Downtown comes to grips with GAPP | PostIndependent.com
YOUR AD HERE »

Downtown comes to grips with GAPP

GLENWOOD SPRINGS Cheryl Guay has a question for the Colorado Department of Transportation and its plans to rip up the asphalt on Grand Avenue and resurface the road with concrete and new asphalt.Why? asked Guay, owner of Jewels & Gems on the 900 block of Grand Avenue and a Roaring Fork Valley resident since 1972. Karen Rowe, CDOTs resident engineer, has an answer, though its not necessarily the one Guay is looking for. Rowe said its time for the Grand Avenue Paving Project because asphalt on Glenwood Springs has reached the end of its functional life.But Guay doesnt see it.Theres no proof that Grand Avenue needs to be done, she said. I dont see any potholes in the road. Guay also doesnt buy CDOTs justification that if GAPP is not done, Grand Avenue would face asphalt repairs every year.If that means that a crew has to come out and patch the street for four or five days a year, so be it, Guay said. How do we know that the existing road cant last another 20 years?The project is scheduled to take from July 2004 through May 2005, and involves resurfacing Highway 82 from the Grand Avenue bridge to the 23rd Street intersection, where Alpine Bank and Big Sids Liquors are located.Theres a reason Guay has such strong opinions about GAPP. Shes afraid that her 20-year business might not withstand the effects of another road construction project and she said a lot of other downtown business owners agree. Ive spent two weeks talking to 70 downtown business owners, and everybody is against the project, she said. Waterline project cut businessGuay said last Septembers Grand Avenue waterline replacement project, in which old water lines were dug up and replaced from 7th to 10th streets, cut her business in half last year.My customers told me that with the three main intersections closed down, they couldnt turn left or right, and then they found themselves going over the bridge. They said, Sorry I didnt see you last fall, she said.CDOT is trying to soften the blow by not working on the downtown stretches during the busy summer months, while construction will occupy no more than two intersections at a time, at the request of the Glenwood Springs City Council, Rowe said. Were requiring that no construction be done from the bridge to 10th Street from Memorial Day to Labor Day, and I dont see that changing, she said Friday.Guay said thats not good enough.About half my business is tourists and the other half is local, Guay said. A lot of tourists in the summer cant afford my store. September is a much better month for me.Guay wants GAPP stopped for good, or done in a way that wont hurt downtown businesses.I dont know how they could do it, but maybe they could work at night, or early in the morning, she said. They could not make a lot of noise in the middle of the business day, or just work on half of the street at a time.Rowe noted that construction will move from side to side in each segment of the project, leaving from two to four lanes open for traffic.Jim Henderson, another Grand Avenue merchant, has another take on GAPP. Its their highway, he said of the Colorado Department of Transportation. Its not our street.Henderson, a 31-year resident and one of the owners of E-Tech Connect on the 900 block of Grand Avenue, said he knows that GAPP has to be done, though he questions how highway projects are being planned.Theyre from the big city where it makes no difference to them if a little town dependent on tourism suffers, he said. Henderson doesnt necessarily blame CDOT for the commercial inconveniences that will be caused when the highway is torn up and replaced with fresh concrete and asphalt. Glenwood Springs decided a long time ago that the state highway was going to go right through the middle of town, Henderson said. So we have to deal with those consequences.It has to get doneOleta Mexi Corry, owner of Marthas Vineyard at 727 Grand, agrees with Henderson about the historical decisions made to run Highway 82 through Glenwood. The town fathers made the decision in the 1940s that sealed our fate, she said. At that time, they could have opted for the highway to bypass downtown, but instead they decided to make everything filter right through Glenwoods business district.Her shop, a combination fine art gallery and leather-working studio, is in its 31st year the first 16 were spent around the corner on 8th Street and the last 15 have been on Glenwoods main drag adjacent to the Grand Avenue bridge. Corry said a state highway requires maintenance, so GAPP is inevitable. It has to get done, she said. They have to maintain a safe road.Corry said shes moving her business in April from her current 2,500-square-foot space to a little 320-square-foot spot around the corner in the Hotel Denver off Grand. There, shell narrow her focus to leatherwork and a less hectic pace. When youre on a main street thats also a major state highway, everybodys in a hurry, Corry said. Its noisy and its hectic. Vicki VanEngelenburg manages the Interiors a la Carte and Cook a la Carte shops in the 800 block of Grand Avenue, which are owned by Barbara Henthorn. She said the inconvenience GAPP may cause is worth it.Location, location, location, she said with a smile. Location is everything with our business. If we have to put up with the repavement, its a trade-off because of the charm of downtown. Customers will find us. Keep in mind the positive resultsRowe said other cities across the state even those with a large tourist base with a state highway going right through downtown have confronted projects such as GAPP with success.Durango dealt with a resurfacing on Highway 550 about five years ago, and so did Cortez on Highway 160, she said. And when Broadway was repaved through Denver, at first, merchants were really upset. But they worked so well with them that the American Concrete Paving Association made a video about the projects success with local businesses.Marianne Virgili, executive director of Glenwood Springs Chamber Resort Association, isnt naive about GAPP, but has a positive outlook on the project. Weve really studied this and know from experience that it will really have an impact, she said. Our job is to view this as a challenge, and the best ways to meet that challenge. Its like when the economy went south, and car dealers came up with creative financing that led to banner sales, Virgili added. We need a similar perspective. Plus we need to keep in mind the positive results of having the project completed. Cheryl Guay is having a hard time looking at GAPP that way.This can still be stopped, she said. Otherwise, we might lose our downtown and a quality of life where store owners know you by name. Instead, they can go in there and throw their concrete down and we can live a life with big box stores. Contact Carrie Click: 945-8515, ext. 518cclick@postindependent.com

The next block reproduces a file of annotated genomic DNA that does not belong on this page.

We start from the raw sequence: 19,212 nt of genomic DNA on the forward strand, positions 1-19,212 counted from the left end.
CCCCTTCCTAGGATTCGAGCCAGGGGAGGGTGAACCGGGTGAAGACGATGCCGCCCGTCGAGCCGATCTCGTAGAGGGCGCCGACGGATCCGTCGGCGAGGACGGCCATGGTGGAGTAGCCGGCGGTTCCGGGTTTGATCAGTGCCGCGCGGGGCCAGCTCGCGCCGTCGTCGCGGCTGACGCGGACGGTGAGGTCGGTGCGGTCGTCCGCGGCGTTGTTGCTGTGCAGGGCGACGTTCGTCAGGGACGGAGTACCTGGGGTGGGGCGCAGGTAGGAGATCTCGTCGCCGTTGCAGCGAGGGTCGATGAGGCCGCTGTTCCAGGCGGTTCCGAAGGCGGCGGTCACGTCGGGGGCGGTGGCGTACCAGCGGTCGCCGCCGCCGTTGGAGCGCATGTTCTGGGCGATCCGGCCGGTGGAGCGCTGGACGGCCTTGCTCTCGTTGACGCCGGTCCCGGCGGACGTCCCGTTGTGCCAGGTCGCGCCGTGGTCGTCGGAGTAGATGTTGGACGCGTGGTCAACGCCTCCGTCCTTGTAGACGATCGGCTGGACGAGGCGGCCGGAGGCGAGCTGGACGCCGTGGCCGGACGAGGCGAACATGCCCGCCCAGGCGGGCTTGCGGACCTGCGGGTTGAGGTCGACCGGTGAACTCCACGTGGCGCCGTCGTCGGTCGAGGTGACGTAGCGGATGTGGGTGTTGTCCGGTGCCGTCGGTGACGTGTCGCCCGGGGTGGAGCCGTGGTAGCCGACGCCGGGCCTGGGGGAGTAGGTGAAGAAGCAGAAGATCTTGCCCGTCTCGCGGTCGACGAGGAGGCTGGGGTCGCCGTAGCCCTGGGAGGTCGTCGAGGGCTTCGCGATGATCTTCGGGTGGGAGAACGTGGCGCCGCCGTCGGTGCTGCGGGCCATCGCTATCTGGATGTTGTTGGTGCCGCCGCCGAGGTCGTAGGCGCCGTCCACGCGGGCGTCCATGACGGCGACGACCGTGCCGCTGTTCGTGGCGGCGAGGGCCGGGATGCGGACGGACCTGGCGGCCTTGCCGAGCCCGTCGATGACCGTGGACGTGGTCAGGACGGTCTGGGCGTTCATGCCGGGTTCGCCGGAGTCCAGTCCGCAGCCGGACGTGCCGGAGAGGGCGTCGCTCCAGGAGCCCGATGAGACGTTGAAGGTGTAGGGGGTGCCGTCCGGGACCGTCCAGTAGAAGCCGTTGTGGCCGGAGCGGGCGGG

At 6:30 p.m., on Wednesday, Feb. 4, voice your opinion about GAPP at the Glenwood Springs City Council meetings open forum at City Hall council chambers, 101 W. 8th St.


Support Local Journalism

Support Local Journalism

Readers around Glenwood Springs and Garfield County make the Post Independent’s work possible. Your financial contribution supports our efforts to deliver quality, locally relevant journalism.

Now more than ever, your support is critical to help us keep our community informed about the evolving coronavirus pandemic and the impact it is having locally. Every contribution, however large or small, will make a difference.

Each donation will be used exclusively for the development and creation of increased news coverage.

 

Start a dialogue, stay on topic and be civil.
If you don't follow the rules, your comment may be deleted.

User Legend: iconModerator iconTrusted User